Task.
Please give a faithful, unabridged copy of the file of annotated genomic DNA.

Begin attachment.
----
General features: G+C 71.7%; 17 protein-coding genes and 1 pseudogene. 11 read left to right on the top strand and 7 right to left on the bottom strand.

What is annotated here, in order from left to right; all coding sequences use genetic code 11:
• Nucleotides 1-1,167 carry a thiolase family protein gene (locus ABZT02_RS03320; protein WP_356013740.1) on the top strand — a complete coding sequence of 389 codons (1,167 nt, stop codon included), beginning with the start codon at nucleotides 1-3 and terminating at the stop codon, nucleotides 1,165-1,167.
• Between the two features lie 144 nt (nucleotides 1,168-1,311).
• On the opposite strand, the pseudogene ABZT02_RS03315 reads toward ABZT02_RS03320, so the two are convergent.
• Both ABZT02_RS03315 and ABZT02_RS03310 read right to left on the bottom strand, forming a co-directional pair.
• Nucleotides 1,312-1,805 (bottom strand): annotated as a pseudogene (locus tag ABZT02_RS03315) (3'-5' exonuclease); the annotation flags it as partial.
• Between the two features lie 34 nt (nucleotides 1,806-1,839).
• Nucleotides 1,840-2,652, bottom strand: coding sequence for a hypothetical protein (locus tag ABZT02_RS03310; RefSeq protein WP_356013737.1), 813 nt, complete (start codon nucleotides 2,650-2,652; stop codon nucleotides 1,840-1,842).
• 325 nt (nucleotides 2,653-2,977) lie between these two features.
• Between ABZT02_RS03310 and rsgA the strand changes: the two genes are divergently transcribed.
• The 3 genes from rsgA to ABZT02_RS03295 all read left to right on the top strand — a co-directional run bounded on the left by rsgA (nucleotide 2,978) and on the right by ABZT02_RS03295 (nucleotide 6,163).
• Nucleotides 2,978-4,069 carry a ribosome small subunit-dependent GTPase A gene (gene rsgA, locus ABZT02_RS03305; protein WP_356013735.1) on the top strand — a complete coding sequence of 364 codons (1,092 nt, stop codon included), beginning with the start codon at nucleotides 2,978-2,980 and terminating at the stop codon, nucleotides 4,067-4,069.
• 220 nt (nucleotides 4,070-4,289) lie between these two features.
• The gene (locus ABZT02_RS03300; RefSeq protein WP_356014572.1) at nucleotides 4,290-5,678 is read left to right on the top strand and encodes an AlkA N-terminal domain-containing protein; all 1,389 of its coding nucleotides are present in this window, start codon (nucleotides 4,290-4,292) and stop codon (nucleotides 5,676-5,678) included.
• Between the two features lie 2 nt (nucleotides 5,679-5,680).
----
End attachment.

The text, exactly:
General features: G+C 71.7%; 17 protein-coding genes and 1 pseudogene. 11 read left to right on the top strand and 7 right to left on the bottom strand.

What is annotated here, in order from left to right; all coding sequences use genetic code 11:
• Nucleotides 1-1,167 carry a thiolase family protein gene (locus ABZT02_RS03320; protein WP_356013740.1) on the top strand — a complete coding sequence of 389 codons (1,167 nt, stop codon included), beginning with the start codon at nucleotides 1-3 and terminating at the stop codon, nucleotides 1,165-1,167.
• Between the two features lie 144 nt (nucleotides 1,168-1,311).
• On the opposite strand, the pseudogene ABZT02_RS03315 reads toward ABZT02_RS03320, so the two are convergent.
• Both ABZT02_RS03315 and ABZT02_RS03310 read right to left on the bottom strand, forming a co-directional pair.
• Nucleotides 1,312-1,805 (bottom strand): annotated as a pseudogene (locus tag ABZT02_RS03315) (3'-5' exonuclease); the annotation flags it as partial.
• Between the two features lie 34 nt (nucleotides 1,806-1,839).
• Nucleotides 1,840-2,652, bottom strand: coding sequence for a hypothetical protein (locus tag ABZT02_RS03310; RefSeq protein WP_356013737.1), 813 nt, complete (start codon nucleotides 2,650-2,652; stop codon nucleotides 1,840-1,842).
• 325 nt (nucleotides 2,653-2,977) lie between these two features.
• Between ABZT02_RS03310 and rsgA the strand changes: the two genes are divergently transcribed.
• The 3 genes from rsgA to ABZT02_RS03295 all read left to right on the top strand — a co-directional run bounded on the left by rsgA (nucleotide 2,978) and on the right by ABZT02_RS03295 (nucleotide 6,163).
• Nucleotides 2,978-4,069 carry a ribosome small subunit-dependent GTPase A gene (gene rsgA, locus ABZT02_RS03305; protein WP_356013735.1) on the top strand — a complete coding sequence of 364 codons (1,092 nt, stop codon included), beginning with the start codon at nucleotides 2,978-2,980 and terminating at the stop codon, nucleotides 4,067-4,069.
• 220 nt (nucleotides 4,070-4,289) lie between these two features.
• The gene (locus ABZT02_RS03300; RefSeq protein WP_356014572.1) at nucleotides 4,290-5,678 is read left to right on the top strand and encodes an AlkA N-terminal domain-containing protein; all 1,389 of its coding nucleotides are present in this window, start codon (nucleotides 4,290-4,292) and stop codon (nucleotides 5,676-5,678) included.
• Between the two features lie 2 nt (nucleotides 5,679-5,680).